The objectives of this study were, firstly, to determine the causes of deaths of children treated for cancer during 1971-85 who had survived at least five years and to relate the causes of death to type of tumour and treatment; secondly, to compare the observed mortality from specific causes with that expected in the general population to identify any departure from the expected pattern of mortality; and thirdly, to compare these results with those from our previous study of late deaths3 to detect any differences in the pattern of late mortality after treatment in 1940-70 and 1971-85. By investigating the proportion of patients dying of recurrent tumour at specified times after five year survival, we hoped to clarify the extent to which different childhood neoplasms have proved curable in the two periods of diagnosis.
The National Register of Childhood Tumours, maintained by the Childhood Cancer Research Group in Oxford, has been routinely notified of tumours occurring in children aged under 15 years since 1962 through the national cancer registration scheme operating in Britain. This provides, within the limits of completeness of registration, a population based series of childhood cancer cases. From this series we selected patients who had cancer diagnosed between 1971 and 1985 and who had survived at least five years after diagnosis. All diagnoses from the Birch and Marsden classification5 apart from Langerhan cell histiocytosis were included. The cohort was followed up until the end of 1990; deaths occurring after this point were ignored. This period of diagnosis was studied as it followed immediately after our previous study of children diagnosed between 1940 and 1970.3
For deaths occurring more than five years after diagnosis we tried to obtain details of the circumstances leading to death and to establish the precise underlying cause of death. The main sources of information were the files held at the National Register of Childhood Tumours and included death certificates, cancer registrations, United Kingdom Children's Cancer Study Group registrations and follow up forms, and abstractions from general practitioners' notes and hospitals' notes. When the information in the files was inadequate we obtained further information from hospital notes, postmortem reports, and in a few cases by direct questions to the consultant responsible for the care of the relevant child.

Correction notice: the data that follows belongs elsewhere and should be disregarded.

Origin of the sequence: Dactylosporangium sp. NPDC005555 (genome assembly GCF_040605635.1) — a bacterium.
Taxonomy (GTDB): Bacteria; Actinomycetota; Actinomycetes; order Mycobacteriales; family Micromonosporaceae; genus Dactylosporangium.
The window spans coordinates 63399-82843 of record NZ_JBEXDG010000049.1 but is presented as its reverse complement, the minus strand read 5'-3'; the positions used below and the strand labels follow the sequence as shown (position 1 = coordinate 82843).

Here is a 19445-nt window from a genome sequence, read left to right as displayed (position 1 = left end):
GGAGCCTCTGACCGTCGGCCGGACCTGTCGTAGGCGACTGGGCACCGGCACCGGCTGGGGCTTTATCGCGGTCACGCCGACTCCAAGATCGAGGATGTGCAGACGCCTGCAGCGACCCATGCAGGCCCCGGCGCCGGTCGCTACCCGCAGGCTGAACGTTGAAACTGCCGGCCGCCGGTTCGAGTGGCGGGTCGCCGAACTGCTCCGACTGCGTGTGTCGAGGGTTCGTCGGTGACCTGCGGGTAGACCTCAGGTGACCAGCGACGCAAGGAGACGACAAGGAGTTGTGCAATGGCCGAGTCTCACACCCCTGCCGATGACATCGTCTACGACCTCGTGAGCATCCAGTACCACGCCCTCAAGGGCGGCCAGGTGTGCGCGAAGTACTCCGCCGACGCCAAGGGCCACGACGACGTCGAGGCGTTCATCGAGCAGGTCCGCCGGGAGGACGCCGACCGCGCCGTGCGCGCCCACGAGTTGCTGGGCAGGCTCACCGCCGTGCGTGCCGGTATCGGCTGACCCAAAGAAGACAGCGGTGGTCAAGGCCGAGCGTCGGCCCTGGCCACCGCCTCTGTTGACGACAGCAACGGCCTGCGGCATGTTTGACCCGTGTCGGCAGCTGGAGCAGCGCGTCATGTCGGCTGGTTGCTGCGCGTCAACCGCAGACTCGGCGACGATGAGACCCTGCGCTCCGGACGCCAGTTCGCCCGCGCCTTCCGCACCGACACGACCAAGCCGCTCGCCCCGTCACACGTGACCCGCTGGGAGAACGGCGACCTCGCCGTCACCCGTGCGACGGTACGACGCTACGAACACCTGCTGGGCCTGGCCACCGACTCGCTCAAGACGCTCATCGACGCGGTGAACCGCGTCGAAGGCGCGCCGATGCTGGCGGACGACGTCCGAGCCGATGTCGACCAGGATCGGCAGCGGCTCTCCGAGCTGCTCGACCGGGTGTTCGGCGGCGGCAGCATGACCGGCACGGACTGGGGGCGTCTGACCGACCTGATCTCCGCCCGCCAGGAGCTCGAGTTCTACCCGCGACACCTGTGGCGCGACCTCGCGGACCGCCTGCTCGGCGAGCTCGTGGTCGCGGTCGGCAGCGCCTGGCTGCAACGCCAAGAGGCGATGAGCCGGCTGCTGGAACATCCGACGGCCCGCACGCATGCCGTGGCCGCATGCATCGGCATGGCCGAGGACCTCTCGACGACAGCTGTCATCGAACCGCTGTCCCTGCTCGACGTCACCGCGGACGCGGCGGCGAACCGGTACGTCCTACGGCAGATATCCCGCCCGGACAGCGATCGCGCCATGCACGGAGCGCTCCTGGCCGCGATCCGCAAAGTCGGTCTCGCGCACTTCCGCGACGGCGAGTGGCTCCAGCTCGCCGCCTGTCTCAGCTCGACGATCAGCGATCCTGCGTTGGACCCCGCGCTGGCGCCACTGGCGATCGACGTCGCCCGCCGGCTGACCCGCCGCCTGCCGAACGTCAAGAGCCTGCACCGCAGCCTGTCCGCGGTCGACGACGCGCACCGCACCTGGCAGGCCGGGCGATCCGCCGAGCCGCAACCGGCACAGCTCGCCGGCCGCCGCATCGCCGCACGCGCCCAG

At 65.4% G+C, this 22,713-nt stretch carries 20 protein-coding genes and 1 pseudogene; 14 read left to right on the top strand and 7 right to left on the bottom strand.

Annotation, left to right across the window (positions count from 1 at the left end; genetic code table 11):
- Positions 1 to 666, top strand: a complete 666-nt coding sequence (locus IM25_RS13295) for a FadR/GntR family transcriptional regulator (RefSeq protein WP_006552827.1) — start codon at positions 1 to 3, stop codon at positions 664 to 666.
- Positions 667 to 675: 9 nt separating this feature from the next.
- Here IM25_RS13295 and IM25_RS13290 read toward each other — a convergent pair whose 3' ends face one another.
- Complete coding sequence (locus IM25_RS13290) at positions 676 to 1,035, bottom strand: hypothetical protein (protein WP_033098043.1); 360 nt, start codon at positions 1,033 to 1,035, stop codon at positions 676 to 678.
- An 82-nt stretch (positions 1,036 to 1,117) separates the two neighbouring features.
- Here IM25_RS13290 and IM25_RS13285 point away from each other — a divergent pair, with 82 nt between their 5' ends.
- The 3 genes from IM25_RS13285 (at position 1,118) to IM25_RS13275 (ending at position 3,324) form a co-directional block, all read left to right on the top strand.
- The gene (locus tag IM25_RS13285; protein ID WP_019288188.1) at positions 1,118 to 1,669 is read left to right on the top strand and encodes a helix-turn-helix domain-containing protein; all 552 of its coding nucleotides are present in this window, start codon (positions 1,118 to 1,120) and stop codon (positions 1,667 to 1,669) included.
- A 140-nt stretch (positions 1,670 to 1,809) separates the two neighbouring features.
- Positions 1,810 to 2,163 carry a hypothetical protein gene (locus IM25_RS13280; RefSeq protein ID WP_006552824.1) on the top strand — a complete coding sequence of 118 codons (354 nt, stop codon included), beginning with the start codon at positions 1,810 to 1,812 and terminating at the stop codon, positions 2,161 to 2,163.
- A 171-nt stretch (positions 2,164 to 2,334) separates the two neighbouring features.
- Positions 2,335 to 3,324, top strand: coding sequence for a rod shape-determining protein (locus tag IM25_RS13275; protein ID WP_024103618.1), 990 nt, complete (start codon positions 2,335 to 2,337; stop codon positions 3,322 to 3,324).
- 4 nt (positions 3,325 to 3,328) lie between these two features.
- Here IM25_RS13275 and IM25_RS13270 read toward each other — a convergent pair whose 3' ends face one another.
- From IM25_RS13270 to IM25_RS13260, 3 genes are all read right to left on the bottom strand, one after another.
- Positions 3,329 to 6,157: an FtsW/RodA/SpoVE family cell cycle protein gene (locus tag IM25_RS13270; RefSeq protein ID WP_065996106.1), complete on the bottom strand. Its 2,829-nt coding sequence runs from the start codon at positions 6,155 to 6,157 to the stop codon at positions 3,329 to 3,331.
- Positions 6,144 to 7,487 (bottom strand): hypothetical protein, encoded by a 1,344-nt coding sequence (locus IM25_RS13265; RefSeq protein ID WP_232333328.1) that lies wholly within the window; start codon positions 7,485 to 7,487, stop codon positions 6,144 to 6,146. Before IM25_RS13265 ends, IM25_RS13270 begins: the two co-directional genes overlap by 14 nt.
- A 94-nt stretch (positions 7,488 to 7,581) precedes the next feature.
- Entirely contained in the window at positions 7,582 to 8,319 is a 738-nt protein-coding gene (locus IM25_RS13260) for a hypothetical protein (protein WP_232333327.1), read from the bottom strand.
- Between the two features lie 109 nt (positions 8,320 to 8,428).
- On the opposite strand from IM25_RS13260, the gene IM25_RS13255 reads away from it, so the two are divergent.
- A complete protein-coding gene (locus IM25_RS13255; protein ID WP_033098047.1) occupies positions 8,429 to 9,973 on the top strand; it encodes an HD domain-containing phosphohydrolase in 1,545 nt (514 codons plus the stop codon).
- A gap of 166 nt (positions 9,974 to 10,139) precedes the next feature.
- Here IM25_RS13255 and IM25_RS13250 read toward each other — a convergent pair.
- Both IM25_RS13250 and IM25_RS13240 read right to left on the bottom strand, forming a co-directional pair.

For each death we assigned the underlying cause, based on all available information, to one of the following broad categories: recurrent tumour, treatment related cause (other than second primary tumour), second primary tumour, accident or trauma, medical condition not related to the tumour or its treatment, or insufficient information. In addition, we recorded the International Classification of Diseases, eight and ninth revisions,6, 7 code for the underlying cause of death on the death certificate, as coded by the Office of Population Censuses and Surveys for England and Wales and by the General Register Office for Scotland.
We adopted certain conventions in assigning deaths to the above categories. Bronchopneumonia was frequently given as the cause of death for patients who had gradually deteriorated with recurrent tumour; these deaths were all coded as recurrent tumour deaths rather than infection. Treatment related deaths were defined as a death where treatment was considered to be the major contributing factor to the death but not necessarily the only factor: if a child died from infection while receiving chemotherapy or within six months of completing treatment or within a year of a bone marrow transplantation the death was coded as treatment related. When death occurred from any cause and there was insufficient evidence to determine whether the patient had active disease at the time the death was coded to insufficient information.
We examined survival to each particular event of interest (death from recurrent tumour or a treatment related cause) with standard life table techniques.8 When analysing survival to a particular cause of death we regarded all other causes of death as losses to follow up. Mortality from specific causes of death among survivors was compared with that expected in the general population of England and Wales (Office of Population Censuses and Surveys, unpublished report). Expected numbers were estimated by accumulating the person years at risk within strata (defined by sex, age, and calendar period) and multiplying the total person years by the corresponding population mortality. Observed and expected numbers of deaths were compared with exact Poisson methods.9, 10 For this comparison it was necessary to rely on death certificates alone for information on observed deaths because the general population mortality was based on death certificates.